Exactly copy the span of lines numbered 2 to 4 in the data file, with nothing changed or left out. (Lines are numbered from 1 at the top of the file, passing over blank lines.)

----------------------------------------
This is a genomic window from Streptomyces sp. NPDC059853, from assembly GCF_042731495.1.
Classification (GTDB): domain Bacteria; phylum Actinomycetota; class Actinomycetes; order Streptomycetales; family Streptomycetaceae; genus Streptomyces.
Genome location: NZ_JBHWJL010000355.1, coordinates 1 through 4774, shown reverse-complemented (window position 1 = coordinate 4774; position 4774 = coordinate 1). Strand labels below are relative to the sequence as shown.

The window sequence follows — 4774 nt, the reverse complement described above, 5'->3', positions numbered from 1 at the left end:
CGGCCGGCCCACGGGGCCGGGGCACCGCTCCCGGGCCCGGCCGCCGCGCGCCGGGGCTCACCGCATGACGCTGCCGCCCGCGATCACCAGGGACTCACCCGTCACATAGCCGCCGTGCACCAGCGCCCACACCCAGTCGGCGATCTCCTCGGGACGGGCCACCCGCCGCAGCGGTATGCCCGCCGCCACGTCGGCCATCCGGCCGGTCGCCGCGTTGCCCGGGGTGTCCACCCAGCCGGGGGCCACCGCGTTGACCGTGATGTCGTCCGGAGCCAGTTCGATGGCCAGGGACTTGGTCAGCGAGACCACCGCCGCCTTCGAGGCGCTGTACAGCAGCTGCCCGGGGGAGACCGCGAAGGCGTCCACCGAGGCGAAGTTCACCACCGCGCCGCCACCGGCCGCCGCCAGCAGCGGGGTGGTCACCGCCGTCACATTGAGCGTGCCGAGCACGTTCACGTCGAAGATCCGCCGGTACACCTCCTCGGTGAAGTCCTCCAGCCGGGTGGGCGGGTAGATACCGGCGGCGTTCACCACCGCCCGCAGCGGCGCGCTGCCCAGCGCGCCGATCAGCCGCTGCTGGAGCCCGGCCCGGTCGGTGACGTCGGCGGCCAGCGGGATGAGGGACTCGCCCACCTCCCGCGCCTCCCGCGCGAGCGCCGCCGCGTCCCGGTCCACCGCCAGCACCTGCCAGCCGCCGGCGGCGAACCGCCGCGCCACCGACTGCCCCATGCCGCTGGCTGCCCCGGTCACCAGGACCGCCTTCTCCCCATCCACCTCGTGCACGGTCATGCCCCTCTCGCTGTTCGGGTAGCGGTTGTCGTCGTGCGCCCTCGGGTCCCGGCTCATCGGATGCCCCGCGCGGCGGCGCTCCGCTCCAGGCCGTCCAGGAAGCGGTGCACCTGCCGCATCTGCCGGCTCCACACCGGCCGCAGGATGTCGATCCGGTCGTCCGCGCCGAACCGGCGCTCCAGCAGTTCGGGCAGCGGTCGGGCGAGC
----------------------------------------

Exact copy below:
Classification (GTDB): domain Bacteria; phylum Actinomycetota; class Actinomycetes; order Streptomycetales; family Streptomycetaceae; genus Streptomyces.
Genome location: NZ_JBHWJL010000355.1, coordinates 1 through 4774, shown reverse-complemented (window position 1 = coordinate 4774; position 4774 = coordinate 1). Strand labels below are relative to the sequence as shown.

The window sequence follows — 4774 nt, the reverse complement described above, 5'->3', positions numbered from 1 at the left end: